Awarded the Booker Prize in 1981, Midnight’s Children is Salman Rushdie’s most highly regarded work of fiction. Rushdie was born on June 19, 1947, and his birth occurred simultaneously with a particularly meaningful moment in Indian history. After almost one hundred years of colonial rule, the British occupation of India was coming to an end. Almost exactly three months after Rushdie’s birth, India gained its long-awaited independence at the stroke of midnight on August 15, 1947. Just as Rushdie was born during a revolutionary time period in Indian history, Saleem Sinai, the narrator and protagonist of the novel, is born at midnight, August 15, 1947, at the exact moment India achieved its independence from British rule. Now nearing his thirty-first birthday, Saleem believes that his body is beginning to crack and fall apart. Fearing his impending death, he grows anxious to tell his life story. Throughout the novel, Saleem, in the process of his search for self-definition, attempts to solve the puzzles of his own identity. From the moment that he is born, his life is inextricably linked to the progress of Indian as a nation, and Rushdie explores the dichotomy between the single and the many in order to define the identity of his characters. Furthermore, the physical and emotional fragmentation that Saleem experiences hinders his ability to determine his true identity. Saleem’s continuous efforts to make meaning of his life illustrate the imperfections that make him human, a characteristic that Rushdie highlights throughout the novel. Rushdie’s work, which is considered postmodern Indian literature, is inspired by both ancient and contemporary Indian culture; however, his writing style, character development, tone, and themes differ vastly from those of ancient Indian literary works such as The Recognition of Shakuntala.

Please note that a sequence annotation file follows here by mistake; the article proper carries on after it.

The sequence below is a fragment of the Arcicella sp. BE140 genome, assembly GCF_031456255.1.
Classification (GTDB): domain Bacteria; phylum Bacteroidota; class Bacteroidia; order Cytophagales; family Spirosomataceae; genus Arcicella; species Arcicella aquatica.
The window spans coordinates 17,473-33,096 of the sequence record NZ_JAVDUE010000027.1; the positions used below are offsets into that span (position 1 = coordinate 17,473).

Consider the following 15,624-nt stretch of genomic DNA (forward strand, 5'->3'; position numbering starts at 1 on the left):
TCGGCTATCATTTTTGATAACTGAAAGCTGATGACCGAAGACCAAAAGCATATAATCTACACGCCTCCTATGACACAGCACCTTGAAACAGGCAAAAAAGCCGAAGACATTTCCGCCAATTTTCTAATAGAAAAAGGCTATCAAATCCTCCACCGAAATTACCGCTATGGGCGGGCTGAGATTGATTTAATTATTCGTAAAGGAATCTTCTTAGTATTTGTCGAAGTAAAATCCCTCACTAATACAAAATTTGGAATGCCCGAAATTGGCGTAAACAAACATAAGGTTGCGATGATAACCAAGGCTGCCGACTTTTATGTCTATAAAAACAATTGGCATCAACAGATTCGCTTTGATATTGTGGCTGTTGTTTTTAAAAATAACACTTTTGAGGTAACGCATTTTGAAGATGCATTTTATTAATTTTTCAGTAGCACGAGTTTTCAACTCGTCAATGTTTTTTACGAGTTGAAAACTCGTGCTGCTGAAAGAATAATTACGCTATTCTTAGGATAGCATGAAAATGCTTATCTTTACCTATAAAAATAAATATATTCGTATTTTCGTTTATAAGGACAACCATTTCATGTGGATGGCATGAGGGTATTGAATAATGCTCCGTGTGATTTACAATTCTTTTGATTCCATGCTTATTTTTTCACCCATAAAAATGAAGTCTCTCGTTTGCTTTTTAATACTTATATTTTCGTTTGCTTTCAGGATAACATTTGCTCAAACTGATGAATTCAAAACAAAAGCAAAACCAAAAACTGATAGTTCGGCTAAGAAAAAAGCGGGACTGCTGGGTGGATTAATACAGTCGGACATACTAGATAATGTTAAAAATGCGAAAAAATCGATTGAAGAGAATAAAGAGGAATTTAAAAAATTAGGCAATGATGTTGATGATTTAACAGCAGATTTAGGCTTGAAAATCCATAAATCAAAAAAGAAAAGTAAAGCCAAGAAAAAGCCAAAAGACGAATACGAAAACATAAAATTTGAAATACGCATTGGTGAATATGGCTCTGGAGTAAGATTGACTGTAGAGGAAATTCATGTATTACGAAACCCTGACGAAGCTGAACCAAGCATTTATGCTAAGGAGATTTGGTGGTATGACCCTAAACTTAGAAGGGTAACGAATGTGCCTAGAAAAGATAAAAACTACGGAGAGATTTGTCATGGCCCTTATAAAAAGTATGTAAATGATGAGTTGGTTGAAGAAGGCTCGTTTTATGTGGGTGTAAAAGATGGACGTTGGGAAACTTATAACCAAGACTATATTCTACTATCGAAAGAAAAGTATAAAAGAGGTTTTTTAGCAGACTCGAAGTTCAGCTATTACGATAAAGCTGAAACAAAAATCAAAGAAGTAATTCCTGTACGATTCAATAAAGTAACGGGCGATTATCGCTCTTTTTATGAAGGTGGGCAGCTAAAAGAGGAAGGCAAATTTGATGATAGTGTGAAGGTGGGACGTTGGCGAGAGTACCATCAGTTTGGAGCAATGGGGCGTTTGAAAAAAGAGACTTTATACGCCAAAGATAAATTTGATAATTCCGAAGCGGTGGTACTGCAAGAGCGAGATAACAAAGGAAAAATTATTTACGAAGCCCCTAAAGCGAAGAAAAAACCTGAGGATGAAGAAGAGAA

From a very young age, Saleem yearns to understand the relationship between personal life and the political, national, and religious events of the time. “Saleem Sinai, yoked by his birth to India’s fate, becomes the living embodiment of his nation, and finally its voice. His identity embodies the identity of his collective group and of his nation” (Karamcheti 81). Born at the dawn of Indian independence, Saleem manages to represent the entirety of India within his individual self. He is, he says, “mysteriously handcuffed to history, [his] destinies indissolubly chained to those of [his] country” (Rushdie 3). The idea that a single person could represent a diverse nation like India highlights one of the novel’s fundamental themes: the relationship between the single and the many. The tension between Saleem’s individual life and the collective life of the nation suggests that public and private will always influence one another; however, it remains unclear whether they can be fully associated with each other. Throughout the novel, Saleem struggles to contain all of India within himself – to equate his personal story with events of his country. Saleem firmly believes that he “shall eventually crumble into (approximately) six hundred and thirty million particles of anonymous, and necessarily oblivious dust” (Rushdie 36). At the time of the novel’s publication, India’s population was about 630 million. By claiming that he will crumble into 630 million pieces, Saleem suggests that when his body falls apart, he will release all of India and its people. With the notion that, in his individual body, Saleem contains a physical representation of every single “anonymous” Indian citizen, Rushdie symbolically uses Saleem to embody modern India. His bodily disintegration facilitates the formation of his identity in his mind as he conceives of himself as a physical embodiment of India’s history.
Throughout the novel, the private life of Saleem Sinai coincides with the public life of India. India’s defeat in the war metaphorically drains the country of its confidence and optimism, just as...
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